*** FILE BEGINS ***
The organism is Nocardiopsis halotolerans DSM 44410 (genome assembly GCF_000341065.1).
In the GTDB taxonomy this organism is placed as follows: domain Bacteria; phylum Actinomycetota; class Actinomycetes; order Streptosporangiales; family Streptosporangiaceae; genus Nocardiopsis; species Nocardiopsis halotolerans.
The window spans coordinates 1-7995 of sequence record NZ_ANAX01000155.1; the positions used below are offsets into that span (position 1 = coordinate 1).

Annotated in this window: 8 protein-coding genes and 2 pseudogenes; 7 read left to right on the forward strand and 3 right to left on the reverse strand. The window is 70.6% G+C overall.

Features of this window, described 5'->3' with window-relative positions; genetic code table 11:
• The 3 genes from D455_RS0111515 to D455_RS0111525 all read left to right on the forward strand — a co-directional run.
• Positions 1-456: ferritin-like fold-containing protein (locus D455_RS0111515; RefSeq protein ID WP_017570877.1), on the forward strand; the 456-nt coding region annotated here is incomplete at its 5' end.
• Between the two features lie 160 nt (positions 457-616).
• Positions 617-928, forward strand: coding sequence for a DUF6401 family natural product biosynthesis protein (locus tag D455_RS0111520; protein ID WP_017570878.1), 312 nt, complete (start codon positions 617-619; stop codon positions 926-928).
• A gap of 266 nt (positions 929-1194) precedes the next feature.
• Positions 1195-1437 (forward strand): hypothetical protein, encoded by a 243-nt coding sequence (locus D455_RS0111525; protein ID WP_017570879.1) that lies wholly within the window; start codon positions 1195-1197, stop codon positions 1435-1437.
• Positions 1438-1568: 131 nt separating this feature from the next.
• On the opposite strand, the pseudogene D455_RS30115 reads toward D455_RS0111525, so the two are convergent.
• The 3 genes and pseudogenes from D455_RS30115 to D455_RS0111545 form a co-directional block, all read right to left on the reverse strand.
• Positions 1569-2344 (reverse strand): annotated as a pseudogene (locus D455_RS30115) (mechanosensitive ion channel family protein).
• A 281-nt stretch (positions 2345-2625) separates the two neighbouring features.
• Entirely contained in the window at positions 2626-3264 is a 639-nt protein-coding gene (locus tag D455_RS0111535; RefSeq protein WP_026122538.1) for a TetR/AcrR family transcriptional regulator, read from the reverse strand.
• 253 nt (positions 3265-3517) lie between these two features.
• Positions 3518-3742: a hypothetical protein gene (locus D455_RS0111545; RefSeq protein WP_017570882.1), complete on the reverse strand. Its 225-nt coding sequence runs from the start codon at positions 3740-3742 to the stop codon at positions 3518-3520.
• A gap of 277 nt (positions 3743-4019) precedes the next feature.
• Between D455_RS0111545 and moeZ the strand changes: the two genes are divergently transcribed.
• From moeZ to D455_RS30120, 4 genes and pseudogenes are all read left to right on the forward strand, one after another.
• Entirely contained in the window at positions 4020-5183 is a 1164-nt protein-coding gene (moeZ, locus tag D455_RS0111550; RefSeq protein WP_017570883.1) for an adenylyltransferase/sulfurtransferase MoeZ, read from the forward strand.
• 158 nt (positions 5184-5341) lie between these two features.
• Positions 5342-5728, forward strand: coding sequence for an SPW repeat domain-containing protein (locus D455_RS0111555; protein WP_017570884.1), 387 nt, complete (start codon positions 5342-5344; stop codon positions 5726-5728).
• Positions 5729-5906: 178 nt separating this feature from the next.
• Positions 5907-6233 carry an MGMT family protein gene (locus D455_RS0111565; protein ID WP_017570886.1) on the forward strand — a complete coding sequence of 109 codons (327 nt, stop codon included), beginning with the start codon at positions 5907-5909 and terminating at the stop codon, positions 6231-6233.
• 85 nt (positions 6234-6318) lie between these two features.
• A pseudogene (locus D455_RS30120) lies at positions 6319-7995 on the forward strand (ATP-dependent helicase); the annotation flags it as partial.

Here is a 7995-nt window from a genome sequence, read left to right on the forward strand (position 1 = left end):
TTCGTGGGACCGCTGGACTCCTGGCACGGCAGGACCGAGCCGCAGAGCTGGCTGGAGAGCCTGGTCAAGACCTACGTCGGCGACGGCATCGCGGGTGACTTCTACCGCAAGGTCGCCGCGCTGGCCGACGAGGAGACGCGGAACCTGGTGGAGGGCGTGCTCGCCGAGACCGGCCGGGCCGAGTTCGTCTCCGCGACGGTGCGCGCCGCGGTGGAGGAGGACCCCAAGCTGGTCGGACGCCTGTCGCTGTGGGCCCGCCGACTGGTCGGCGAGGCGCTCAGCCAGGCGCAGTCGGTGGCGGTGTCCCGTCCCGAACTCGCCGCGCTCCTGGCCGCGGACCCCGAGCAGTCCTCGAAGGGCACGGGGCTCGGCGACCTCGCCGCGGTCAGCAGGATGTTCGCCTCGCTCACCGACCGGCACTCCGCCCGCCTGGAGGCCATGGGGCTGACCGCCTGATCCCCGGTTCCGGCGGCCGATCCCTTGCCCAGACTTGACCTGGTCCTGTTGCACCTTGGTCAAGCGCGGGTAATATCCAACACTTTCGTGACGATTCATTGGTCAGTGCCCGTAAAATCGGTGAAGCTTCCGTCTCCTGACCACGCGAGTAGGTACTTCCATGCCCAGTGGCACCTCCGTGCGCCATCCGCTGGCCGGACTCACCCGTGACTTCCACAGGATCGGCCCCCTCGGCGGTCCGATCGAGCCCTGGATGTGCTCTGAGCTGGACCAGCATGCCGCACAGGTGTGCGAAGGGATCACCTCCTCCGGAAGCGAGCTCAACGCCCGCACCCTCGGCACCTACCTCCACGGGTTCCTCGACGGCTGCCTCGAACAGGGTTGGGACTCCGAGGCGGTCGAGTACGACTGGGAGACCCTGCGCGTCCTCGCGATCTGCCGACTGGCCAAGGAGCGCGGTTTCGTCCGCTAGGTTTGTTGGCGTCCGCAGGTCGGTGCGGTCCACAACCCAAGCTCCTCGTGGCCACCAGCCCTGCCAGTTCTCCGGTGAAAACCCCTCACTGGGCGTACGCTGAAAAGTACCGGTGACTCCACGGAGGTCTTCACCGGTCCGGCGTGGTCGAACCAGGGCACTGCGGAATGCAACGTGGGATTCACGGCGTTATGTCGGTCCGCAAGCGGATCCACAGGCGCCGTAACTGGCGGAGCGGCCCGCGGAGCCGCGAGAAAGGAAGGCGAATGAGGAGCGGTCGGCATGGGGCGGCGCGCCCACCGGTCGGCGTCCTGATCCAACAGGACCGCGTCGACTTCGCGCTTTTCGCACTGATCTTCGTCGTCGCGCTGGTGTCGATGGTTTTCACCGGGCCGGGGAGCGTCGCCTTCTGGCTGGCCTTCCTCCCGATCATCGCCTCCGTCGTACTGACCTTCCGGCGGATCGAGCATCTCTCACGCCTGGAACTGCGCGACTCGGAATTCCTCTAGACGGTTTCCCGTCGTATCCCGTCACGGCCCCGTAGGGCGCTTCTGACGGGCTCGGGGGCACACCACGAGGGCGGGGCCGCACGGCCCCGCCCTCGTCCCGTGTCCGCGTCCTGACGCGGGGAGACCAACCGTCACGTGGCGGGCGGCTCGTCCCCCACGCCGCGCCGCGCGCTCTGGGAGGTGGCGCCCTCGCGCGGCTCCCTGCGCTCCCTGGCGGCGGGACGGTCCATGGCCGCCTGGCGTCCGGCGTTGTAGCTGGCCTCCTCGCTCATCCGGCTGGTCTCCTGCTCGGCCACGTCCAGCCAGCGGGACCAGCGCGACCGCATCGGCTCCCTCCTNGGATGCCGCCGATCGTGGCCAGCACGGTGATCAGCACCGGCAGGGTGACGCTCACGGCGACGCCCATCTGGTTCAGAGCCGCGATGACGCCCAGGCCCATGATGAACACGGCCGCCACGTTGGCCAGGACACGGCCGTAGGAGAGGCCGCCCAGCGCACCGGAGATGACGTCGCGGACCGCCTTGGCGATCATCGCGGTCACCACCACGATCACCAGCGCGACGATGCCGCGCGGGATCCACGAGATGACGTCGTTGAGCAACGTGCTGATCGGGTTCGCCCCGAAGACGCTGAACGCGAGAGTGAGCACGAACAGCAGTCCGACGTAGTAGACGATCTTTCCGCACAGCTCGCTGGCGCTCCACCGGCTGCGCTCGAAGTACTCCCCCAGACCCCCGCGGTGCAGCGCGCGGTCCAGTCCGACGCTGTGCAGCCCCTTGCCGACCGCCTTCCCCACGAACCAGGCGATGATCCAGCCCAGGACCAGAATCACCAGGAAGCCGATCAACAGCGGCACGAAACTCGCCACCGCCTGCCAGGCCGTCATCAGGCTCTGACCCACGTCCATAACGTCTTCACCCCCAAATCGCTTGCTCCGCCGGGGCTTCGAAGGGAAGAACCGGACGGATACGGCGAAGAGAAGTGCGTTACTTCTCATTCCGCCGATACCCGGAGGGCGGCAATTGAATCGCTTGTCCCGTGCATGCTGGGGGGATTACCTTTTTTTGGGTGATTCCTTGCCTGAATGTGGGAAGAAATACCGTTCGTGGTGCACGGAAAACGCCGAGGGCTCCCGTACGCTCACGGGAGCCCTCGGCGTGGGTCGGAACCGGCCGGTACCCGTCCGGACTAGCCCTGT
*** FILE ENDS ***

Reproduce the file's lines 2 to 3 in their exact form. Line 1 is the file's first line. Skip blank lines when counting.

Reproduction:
In the GTDB taxonomy this organism is placed as follows: domain Bacteria; phylum Actinomycetota; class Actinomycetes; order Streptosporangiales; family Streptosporangiaceae; genus Nocardiopsis; species Nocardiopsis halotolerans.
The window spans coordinates 1-7995 of sequence record NZ_ANAX01000155.1; the positions used below are offsets into that span (position 1 = coordinate 1).